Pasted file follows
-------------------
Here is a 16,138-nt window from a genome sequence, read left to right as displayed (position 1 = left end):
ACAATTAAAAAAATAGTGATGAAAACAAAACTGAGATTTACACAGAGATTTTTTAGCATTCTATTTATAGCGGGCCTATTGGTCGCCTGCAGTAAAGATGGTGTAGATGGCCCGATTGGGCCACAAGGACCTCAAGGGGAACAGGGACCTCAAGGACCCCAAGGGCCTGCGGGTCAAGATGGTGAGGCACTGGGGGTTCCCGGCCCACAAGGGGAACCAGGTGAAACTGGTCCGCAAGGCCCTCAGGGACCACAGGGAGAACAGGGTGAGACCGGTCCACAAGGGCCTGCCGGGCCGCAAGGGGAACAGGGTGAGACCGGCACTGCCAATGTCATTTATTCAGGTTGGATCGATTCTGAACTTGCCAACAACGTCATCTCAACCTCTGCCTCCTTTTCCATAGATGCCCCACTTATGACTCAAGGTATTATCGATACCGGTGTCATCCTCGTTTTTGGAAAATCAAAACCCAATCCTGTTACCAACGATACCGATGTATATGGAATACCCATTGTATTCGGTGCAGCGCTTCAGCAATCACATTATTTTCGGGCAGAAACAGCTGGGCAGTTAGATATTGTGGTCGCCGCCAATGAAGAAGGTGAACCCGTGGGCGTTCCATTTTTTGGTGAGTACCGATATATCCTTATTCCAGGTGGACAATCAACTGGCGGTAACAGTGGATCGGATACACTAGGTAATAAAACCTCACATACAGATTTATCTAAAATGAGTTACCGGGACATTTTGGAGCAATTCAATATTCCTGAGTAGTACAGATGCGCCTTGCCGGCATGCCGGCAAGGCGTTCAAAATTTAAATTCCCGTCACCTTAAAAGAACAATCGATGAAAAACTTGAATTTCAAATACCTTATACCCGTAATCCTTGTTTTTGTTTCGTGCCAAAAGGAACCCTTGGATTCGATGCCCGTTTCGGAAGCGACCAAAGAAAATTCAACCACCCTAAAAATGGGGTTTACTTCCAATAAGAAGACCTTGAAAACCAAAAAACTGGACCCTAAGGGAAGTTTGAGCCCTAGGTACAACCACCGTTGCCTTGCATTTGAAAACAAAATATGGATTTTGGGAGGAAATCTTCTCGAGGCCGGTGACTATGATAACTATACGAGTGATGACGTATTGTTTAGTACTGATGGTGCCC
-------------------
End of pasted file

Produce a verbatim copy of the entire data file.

Here is a 16,138-nt window from a genome sequence, read left to right as displayed (position 1 = left end):
ACAATTAAAAAAATAGTGATGAAAACAAAACTGAGATTTACACAGAGATTTTTTAGCATTCTATTTATAGCGGGCCTATTGGTCGCCTGCAGTAAAGATGGTGTAGATGGCCCGATTGGGCCACAAGGACCTCAAGGGGAACAGGGACCTCAAGGACCCCAAGGGCCTGCGGGTCAAGATGGTGAGGCACTGGGGGTTCCCGGCCCACAAGGGGAACCAGGTGAAACTGGTCCGCAAGGCCCTCAGGGACCACAGGGAGAACAGGGTGAGACCGGTCCACAAGGGCCTGCCGGGCCGCAAGGGGAACAGGGTGAGACCGGCACTGCCAATGTCATTTATTCAGGTTGGATCGATTCTGAACTTGCCAACAACGTCATCTCAACCTCTGCCTCCTTTTCCATAGATGCCCCACTTATGACTCAAGGTATTATCGATACCGGTGTCATCCTCGTTTTTGGAAAATCAAAACCCAATCCTGTTACCAACGATACCGATGTATATGGAATACCCATTGTATTCGGTGCAGCGCTTCAGCAATCACATTATTTTCGGGCAGAAACAGCTGGGCAGTTAGATATTGTGGTCGCCGCCAATGAAGAAGGTGAACCCGTGGGCGTTCCATTTTTTGGTGAGTACCGATATATCCTTATTCCAGGTGGACAATCAACTGGCGGTAACAGTGGATCGGATACACTAGGTAATAAAACCTCACATACAGATTTATCTAAAATGAGTTACCGGGACATTTTGGAGCAATTCAATATTCCTGAGTAGTACAGATGCGCCTTGCCGGCATGCCGGCAAGGCGTTCAAAATTTAAATTCCCGTCACCTTAAAAGAACAATCGATGAAAAACTTGAATTTCAAATACCTTATACCCGTAATCCTTGTTTTTGTTTCGTGCCAAAAGGAACCCTTGGATTCGATGCCCGTTTCGGAAGCGACCAAAGAAAATTCAACCACCCTAAAAATGGGGTTTACTTCCAATAAGAAGACCTTGAAAACCAAAAAACTGGACCCTAAGGGAAGTTTGAGCCCTAGGTACAACCACCGTTGCCTTGCATTTGAAAACAAAATATGGATTTTGGGAGGAAATCTTCTCGAGGCCGGTGACTATGATAACTATACGAGTGATGACGTATTGTTTAGTACTGATGGTGCCC